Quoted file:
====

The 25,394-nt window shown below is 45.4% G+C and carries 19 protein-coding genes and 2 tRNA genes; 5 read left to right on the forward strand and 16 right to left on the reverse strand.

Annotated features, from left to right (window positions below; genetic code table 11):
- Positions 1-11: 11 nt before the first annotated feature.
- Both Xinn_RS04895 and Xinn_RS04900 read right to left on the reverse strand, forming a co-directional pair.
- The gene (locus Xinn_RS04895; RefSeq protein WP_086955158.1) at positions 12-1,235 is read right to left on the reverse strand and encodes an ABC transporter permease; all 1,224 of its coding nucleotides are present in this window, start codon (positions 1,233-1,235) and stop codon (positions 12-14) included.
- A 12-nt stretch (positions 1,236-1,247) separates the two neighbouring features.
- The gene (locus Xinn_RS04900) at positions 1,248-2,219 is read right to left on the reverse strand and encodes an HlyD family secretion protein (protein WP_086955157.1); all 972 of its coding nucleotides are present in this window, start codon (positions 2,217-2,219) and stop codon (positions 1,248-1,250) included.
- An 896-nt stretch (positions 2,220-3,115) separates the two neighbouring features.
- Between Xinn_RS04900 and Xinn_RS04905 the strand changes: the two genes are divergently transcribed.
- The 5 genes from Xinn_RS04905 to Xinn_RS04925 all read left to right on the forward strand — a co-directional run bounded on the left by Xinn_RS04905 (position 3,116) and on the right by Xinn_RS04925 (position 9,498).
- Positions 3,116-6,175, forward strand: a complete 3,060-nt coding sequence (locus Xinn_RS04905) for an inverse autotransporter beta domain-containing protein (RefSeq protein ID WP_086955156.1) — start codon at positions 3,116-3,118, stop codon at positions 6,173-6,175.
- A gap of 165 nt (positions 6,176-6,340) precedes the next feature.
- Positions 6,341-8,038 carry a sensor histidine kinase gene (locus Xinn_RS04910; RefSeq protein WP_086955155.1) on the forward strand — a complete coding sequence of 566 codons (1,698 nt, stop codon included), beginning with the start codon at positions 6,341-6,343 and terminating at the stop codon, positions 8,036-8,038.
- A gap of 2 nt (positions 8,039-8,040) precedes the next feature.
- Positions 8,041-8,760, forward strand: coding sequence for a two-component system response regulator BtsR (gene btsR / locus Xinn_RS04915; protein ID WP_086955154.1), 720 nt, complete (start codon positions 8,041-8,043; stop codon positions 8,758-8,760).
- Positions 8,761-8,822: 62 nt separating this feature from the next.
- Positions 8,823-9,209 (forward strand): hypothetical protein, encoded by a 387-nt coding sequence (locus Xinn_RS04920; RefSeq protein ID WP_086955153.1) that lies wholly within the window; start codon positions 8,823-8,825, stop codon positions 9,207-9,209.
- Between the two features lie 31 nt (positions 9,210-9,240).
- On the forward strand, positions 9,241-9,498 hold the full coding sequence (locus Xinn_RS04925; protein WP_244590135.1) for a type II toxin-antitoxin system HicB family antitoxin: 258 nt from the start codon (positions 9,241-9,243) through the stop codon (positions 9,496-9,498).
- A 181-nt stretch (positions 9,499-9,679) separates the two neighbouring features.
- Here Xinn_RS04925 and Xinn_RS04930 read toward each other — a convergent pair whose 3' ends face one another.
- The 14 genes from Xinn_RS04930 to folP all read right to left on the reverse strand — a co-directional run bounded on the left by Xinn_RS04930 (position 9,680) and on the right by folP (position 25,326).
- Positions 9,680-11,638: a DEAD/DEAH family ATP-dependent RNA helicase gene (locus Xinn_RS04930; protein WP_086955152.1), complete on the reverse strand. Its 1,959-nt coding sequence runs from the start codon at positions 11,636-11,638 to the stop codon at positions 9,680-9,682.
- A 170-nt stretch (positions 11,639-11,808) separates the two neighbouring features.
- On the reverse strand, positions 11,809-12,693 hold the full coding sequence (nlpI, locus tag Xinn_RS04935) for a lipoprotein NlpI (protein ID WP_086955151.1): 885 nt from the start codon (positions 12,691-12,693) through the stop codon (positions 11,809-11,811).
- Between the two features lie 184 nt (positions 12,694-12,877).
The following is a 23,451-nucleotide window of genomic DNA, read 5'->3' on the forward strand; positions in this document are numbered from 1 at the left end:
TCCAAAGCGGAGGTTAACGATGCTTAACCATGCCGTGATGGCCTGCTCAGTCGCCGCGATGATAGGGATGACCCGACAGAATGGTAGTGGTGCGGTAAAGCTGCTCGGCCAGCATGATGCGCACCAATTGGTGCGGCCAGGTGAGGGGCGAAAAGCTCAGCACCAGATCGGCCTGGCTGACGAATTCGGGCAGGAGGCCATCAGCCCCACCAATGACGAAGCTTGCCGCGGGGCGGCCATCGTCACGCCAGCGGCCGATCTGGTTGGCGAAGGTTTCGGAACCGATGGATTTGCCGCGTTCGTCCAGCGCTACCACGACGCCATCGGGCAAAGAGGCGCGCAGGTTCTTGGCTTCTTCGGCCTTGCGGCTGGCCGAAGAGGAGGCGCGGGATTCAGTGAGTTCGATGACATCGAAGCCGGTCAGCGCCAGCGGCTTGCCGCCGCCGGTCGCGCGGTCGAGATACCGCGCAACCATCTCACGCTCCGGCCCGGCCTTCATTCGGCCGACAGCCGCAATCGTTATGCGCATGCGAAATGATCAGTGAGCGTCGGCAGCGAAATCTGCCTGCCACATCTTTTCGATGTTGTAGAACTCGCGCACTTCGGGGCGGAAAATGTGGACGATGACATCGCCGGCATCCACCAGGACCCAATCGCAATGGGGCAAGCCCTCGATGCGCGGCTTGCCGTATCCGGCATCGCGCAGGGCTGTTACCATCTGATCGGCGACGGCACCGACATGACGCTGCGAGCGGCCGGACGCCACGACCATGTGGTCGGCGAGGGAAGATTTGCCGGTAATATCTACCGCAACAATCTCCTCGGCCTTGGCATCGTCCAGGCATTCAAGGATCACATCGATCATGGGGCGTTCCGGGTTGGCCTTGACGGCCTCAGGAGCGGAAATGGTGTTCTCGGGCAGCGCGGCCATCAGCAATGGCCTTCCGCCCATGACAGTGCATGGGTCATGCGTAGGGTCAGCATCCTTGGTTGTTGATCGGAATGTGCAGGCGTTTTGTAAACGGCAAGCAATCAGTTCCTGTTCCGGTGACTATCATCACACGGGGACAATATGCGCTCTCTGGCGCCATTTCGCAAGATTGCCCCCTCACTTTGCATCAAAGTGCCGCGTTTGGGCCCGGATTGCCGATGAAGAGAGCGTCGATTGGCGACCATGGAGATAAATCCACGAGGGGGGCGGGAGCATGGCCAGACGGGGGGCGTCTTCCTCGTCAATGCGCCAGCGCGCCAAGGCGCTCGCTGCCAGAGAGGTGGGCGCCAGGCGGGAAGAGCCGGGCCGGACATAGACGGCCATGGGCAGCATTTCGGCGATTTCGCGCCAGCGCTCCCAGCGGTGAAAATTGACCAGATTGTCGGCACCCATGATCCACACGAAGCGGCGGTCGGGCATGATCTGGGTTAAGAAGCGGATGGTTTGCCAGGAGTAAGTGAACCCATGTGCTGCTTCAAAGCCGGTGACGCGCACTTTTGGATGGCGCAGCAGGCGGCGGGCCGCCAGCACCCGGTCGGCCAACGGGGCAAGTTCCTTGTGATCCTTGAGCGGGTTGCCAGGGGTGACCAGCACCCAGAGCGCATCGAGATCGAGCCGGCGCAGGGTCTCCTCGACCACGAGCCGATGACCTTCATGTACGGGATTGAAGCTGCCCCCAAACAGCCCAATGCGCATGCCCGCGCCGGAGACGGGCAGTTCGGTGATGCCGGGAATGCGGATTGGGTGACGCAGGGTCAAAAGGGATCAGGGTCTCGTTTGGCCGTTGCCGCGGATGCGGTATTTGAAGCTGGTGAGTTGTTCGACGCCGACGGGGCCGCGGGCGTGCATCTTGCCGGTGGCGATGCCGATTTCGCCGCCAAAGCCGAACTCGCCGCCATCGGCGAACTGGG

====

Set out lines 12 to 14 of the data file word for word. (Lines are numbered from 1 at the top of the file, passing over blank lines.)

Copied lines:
- A gap of 165 nt (positions 6,176-6,340) precedes the next feature.
- Positions 6,341-8,038 carry a sensor histidine kinase gene (locus Xinn_RS04910; RefSeq protein WP_086955155.1) on the forward strand — a complete coding sequence of 566 codons (1,698 nt, stop codon included), beginning with the start codon at positions 6,341-6,343 and terminating at the stop codon, positions 8,036-8,038.
- A gap of 2 nt (positions 8,039-8,040) precedes the next feature.